Landlords could miss out on £50m per year, according to research
By Ben Gartside and Matthew Field, 4 April 2021
The economy will take a hit of £7.4bn due to the slow rollout of 5G if a dispute between landlords and telecoms companies continues to hold back the technology.
Economists have warned reforms that aimed to reduce the rents telecoms operators pay to landlords for deploying new equipment have held up the spread of faster mobile phone signals across Britain.
The 2017 reforms, under the Electronic Communications Code, have instead led to lengthy legal battles as operators attempt to push down rents, while being opposed by uncooperative landowners.
The Centre for Economics and Business Research (CEBR) said the government should adopt alternative rules to rebalance how much site owners receive.
The Government is currently consulting on changes which the CEBR argue would cost landowners £50m per year and set back GDP by billions as 5G installations become mired in disputes.
Protect & Connect, a campaign group supporting landlords which has championed the CEBR report, said it provided evidence the government should change its approach.
Anna Turley, Chair of Protect & Connect said: “The fastest way to achieve the ambition of a digitally connected UK is to ensure a fair deal for site owners, or there is no incentive for anyone to host a site.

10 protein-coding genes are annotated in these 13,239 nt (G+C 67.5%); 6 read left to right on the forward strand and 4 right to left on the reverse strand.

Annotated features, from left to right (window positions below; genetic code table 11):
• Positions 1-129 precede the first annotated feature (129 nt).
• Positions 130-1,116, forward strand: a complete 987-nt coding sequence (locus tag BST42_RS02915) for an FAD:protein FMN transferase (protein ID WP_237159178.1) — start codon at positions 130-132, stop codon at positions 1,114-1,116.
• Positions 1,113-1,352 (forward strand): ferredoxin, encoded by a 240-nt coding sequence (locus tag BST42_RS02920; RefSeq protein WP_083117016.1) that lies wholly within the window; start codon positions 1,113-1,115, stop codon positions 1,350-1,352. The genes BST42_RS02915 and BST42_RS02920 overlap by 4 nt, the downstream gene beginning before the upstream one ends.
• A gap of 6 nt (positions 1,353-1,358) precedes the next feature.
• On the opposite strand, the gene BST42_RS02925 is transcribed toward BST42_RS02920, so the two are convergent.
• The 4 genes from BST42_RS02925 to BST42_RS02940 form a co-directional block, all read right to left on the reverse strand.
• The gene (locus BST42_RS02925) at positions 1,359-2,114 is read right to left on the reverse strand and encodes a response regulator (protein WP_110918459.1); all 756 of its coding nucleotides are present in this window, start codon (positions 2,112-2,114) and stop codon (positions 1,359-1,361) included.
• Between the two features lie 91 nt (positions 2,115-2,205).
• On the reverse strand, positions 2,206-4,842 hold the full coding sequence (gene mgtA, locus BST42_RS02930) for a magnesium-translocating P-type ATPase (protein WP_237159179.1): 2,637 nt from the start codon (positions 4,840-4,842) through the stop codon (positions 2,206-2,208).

“Unfortunately the 2017 reforms have not achieved what they set out to do. Instead of accelerating the roll-out of broadband, something we all want to see, it is clear that the changes have actually hindered it, as operators have sought to maximise the reductions through legal action.”
However, the report was disputed by the Speed Up Britain campaign, which is supported by telecoms companies. The campaign has called on the government to close legal loopholes and make it easier for mobile companies to access and upgrade sites without lengthy negotiations and legal costs spiralling into the hundreds of thousands of pounds.
A spokesman for the Speed Up Britain campaign said: “We agree on the need for Code reform but we believe it should be focused on enabling the existing law to work as the Government intended.
“The current approach brings telecoms infrastructure more into line with other essential services such as the utilities, which is critical if we’re to speed up the roll out of 5G, save consumers significant extra cost, and help the economy to recover from the impact of the pandemic.”